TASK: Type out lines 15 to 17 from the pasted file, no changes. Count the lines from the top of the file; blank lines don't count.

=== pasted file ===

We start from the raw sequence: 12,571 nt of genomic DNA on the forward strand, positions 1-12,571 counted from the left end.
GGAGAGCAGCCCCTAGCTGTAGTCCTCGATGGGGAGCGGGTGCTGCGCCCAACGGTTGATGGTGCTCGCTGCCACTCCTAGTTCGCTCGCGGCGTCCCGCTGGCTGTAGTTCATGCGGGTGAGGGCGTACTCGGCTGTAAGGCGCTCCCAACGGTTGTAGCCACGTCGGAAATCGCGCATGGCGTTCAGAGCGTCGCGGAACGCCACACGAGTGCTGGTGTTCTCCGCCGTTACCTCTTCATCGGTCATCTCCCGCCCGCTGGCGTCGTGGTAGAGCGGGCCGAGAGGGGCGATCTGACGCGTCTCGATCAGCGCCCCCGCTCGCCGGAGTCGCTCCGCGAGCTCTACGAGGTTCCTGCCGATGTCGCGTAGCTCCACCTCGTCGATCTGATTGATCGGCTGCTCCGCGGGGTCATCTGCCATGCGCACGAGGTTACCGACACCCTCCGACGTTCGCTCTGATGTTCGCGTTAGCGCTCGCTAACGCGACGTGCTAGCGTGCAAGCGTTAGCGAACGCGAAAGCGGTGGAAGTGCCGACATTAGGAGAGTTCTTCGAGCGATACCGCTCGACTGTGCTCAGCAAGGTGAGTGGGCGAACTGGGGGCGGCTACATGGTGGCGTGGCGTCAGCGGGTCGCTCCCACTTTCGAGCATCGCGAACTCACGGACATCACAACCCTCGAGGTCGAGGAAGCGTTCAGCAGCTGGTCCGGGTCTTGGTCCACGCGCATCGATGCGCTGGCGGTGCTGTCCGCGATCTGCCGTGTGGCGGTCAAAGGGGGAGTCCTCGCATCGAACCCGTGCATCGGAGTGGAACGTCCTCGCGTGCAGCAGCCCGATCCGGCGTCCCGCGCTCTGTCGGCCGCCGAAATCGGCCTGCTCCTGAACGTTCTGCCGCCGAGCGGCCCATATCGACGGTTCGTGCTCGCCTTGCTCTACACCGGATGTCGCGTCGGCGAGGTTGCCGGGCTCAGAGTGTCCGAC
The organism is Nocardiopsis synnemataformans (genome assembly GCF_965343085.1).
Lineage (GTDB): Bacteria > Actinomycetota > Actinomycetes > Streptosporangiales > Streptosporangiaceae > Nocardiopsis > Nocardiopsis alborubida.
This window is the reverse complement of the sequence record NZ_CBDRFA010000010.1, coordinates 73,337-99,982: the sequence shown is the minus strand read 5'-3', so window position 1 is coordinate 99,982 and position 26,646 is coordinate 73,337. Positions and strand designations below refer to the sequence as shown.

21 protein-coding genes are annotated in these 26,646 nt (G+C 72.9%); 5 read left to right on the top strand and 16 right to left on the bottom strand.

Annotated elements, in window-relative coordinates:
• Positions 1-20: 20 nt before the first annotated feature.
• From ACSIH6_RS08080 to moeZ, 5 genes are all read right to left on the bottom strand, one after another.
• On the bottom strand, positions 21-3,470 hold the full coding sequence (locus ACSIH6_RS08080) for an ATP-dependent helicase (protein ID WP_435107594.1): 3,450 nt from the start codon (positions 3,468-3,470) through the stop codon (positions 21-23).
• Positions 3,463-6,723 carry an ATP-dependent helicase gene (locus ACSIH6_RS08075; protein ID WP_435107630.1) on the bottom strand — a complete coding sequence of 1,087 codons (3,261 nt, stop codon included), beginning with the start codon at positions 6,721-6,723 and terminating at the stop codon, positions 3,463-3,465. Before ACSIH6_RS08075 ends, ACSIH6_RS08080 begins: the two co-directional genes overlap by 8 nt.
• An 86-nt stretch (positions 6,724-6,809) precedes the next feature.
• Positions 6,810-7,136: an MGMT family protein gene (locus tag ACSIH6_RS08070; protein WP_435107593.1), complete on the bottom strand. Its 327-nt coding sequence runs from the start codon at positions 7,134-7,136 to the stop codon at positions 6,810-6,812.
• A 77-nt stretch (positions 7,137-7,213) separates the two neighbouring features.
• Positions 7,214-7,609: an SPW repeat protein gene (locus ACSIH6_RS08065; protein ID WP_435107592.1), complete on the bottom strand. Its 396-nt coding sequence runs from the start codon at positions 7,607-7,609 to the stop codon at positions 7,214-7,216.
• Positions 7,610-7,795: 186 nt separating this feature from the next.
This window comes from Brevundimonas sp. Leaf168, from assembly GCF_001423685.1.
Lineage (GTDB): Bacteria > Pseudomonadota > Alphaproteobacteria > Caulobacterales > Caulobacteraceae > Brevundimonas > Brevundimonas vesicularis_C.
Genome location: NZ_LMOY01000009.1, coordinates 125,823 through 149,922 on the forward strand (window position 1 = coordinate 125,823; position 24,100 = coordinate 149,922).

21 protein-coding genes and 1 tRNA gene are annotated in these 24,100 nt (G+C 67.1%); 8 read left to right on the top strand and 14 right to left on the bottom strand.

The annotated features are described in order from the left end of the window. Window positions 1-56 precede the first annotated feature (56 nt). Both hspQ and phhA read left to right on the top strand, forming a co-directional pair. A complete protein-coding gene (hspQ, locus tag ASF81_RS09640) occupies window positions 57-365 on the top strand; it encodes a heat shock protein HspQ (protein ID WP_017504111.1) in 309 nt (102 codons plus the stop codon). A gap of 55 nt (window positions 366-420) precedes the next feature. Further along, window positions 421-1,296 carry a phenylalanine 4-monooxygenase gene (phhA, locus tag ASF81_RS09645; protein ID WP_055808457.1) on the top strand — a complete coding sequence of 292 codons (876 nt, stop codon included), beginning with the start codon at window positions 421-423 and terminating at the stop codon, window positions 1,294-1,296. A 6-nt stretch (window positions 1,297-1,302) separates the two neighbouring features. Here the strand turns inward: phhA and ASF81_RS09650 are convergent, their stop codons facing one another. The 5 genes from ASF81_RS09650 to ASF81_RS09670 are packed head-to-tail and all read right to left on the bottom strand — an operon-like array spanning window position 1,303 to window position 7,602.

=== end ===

• Positions 7,214-7,609: an SPW repeat protein gene (locus ACSIH6_RS08065; protein ID WP_435107592.1), complete on the bottom strand. Its 396-nt coding sequence runs from the start codon at positions 7,607-7,609 to the stop codon at positions 7,214-7,216.
• Positions 7,610-7,795: 186 nt separating this feature from the next.
This window comes from Brevundimonas sp. Leaf168, from assembly GCF_001423685.1.